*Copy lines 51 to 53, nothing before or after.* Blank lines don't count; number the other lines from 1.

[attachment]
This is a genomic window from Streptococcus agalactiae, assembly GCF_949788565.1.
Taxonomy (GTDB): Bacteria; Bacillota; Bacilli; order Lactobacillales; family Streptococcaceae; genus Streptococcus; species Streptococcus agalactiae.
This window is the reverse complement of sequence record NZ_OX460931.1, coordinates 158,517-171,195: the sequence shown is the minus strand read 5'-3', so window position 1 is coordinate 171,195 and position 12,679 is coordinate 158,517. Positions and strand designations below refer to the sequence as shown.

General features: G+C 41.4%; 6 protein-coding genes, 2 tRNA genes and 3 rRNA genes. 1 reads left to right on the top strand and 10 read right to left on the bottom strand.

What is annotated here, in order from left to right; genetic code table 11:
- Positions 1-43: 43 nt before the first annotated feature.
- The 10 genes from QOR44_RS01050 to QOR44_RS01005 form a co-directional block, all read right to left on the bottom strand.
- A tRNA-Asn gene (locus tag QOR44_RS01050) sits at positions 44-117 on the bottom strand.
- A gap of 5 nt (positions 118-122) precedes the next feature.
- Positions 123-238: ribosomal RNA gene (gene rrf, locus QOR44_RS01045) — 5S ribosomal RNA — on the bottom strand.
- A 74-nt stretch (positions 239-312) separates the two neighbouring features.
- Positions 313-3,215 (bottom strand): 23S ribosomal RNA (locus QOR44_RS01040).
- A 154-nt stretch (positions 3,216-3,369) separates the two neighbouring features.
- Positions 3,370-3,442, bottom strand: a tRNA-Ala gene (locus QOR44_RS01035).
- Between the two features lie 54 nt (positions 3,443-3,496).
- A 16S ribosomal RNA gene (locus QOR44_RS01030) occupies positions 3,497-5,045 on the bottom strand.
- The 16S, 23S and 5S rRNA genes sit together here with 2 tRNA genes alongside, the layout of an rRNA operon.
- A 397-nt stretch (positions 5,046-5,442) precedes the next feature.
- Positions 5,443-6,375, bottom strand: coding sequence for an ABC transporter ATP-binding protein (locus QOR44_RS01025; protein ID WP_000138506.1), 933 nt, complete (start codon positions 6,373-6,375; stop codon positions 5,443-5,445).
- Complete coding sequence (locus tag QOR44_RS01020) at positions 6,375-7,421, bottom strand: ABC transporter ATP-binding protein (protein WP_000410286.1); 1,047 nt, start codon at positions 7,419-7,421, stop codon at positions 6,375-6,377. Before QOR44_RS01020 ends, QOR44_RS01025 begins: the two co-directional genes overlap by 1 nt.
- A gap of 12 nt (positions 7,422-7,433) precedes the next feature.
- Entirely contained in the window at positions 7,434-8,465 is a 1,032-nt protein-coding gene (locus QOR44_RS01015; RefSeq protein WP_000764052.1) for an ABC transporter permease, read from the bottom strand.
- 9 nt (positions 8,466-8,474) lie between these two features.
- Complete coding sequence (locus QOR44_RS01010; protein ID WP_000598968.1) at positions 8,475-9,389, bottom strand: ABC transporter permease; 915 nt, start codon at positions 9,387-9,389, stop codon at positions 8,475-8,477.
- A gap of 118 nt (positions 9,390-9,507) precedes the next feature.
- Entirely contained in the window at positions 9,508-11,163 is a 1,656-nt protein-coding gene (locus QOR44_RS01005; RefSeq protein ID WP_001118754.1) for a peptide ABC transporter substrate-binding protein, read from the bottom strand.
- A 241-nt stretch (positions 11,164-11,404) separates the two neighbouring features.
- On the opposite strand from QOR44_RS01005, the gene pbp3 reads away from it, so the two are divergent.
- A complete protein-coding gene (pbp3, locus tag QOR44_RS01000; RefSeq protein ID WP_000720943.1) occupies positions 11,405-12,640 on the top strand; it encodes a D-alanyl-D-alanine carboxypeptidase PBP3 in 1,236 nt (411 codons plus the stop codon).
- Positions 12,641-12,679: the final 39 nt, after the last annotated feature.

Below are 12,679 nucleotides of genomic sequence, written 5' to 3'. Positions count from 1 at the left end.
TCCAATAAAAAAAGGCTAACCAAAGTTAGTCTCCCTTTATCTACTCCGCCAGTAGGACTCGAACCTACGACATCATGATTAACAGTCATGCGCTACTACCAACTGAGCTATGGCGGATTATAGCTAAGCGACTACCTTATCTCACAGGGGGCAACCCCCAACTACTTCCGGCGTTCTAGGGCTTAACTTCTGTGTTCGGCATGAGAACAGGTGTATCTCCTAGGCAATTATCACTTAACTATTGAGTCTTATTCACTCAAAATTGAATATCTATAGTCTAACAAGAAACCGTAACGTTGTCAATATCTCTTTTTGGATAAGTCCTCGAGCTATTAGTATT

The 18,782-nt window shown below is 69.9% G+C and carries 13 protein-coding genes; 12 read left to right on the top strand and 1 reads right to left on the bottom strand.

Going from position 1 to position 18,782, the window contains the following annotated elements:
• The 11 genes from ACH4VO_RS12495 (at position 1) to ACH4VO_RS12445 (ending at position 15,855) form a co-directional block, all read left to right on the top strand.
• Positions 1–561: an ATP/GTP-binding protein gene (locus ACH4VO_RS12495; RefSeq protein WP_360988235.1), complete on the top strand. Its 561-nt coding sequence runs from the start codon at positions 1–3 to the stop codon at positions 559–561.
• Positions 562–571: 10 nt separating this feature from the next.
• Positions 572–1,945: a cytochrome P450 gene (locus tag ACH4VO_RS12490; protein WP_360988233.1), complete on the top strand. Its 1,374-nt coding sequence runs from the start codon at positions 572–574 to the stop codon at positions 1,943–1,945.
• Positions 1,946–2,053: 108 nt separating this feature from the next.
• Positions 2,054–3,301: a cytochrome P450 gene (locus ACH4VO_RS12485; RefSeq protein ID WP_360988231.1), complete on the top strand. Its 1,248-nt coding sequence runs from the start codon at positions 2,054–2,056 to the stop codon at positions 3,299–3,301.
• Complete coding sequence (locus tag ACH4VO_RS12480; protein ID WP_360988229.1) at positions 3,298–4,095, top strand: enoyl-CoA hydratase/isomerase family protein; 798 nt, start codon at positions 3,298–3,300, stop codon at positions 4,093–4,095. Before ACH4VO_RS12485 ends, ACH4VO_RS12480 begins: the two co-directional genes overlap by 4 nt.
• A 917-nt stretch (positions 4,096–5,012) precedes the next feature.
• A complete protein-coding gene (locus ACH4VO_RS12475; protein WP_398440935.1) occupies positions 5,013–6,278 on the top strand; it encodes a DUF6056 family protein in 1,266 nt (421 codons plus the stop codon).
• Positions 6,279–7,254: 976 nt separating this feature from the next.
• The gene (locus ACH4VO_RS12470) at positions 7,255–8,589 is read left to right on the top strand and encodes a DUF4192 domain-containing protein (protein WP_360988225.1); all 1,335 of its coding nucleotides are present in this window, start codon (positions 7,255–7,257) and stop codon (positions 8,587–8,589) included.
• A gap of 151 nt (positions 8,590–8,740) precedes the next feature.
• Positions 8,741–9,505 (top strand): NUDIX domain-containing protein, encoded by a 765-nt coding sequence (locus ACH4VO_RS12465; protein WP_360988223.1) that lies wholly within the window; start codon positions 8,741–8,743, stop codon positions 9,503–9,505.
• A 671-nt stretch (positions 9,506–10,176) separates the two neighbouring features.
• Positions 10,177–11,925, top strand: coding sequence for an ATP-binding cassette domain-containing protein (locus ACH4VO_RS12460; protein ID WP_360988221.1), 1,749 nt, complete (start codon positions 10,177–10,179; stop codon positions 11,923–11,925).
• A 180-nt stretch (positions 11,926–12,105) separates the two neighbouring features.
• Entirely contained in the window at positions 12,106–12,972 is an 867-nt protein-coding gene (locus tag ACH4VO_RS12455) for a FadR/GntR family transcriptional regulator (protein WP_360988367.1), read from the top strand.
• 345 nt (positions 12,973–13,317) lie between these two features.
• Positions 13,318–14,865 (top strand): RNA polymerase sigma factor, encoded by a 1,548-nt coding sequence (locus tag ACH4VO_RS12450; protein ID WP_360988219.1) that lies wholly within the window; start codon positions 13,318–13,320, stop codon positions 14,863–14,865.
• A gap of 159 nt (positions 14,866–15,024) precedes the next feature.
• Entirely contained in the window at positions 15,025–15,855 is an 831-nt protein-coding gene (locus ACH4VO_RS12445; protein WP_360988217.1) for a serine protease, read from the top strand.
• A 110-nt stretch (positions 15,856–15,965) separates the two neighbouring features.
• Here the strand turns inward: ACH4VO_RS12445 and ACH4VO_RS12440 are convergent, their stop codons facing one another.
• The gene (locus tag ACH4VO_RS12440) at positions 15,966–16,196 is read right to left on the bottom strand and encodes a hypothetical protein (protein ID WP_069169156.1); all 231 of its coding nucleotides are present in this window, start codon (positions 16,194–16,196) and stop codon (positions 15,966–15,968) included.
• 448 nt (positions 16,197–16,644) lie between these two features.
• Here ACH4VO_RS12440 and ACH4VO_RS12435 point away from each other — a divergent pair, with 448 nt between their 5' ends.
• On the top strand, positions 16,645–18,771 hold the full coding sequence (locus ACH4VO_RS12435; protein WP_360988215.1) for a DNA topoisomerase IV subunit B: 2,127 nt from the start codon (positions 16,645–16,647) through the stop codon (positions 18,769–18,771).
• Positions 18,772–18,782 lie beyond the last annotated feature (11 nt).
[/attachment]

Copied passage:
• Entirely contained in the window at positions 12,106–12,972 is an 867-nt protein-coding gene (locus tag ACH4VO_RS12455) for a FadR/GntR family transcriptional regulator (protein WP_360988367.1), read from the top strand.
• 345 nt (positions 12,973–13,317) lie between these two features.
• Positions 13,318–14,865 (top strand): RNA polymerase sigma factor, encoded by a 1,548-nt coding sequence (locus tag ACH4VO_RS12450; protein ID WP_360988219.1) that lies wholly within the window; start codon positions 13,318–13,320, stop codon positions 14,863–14,865.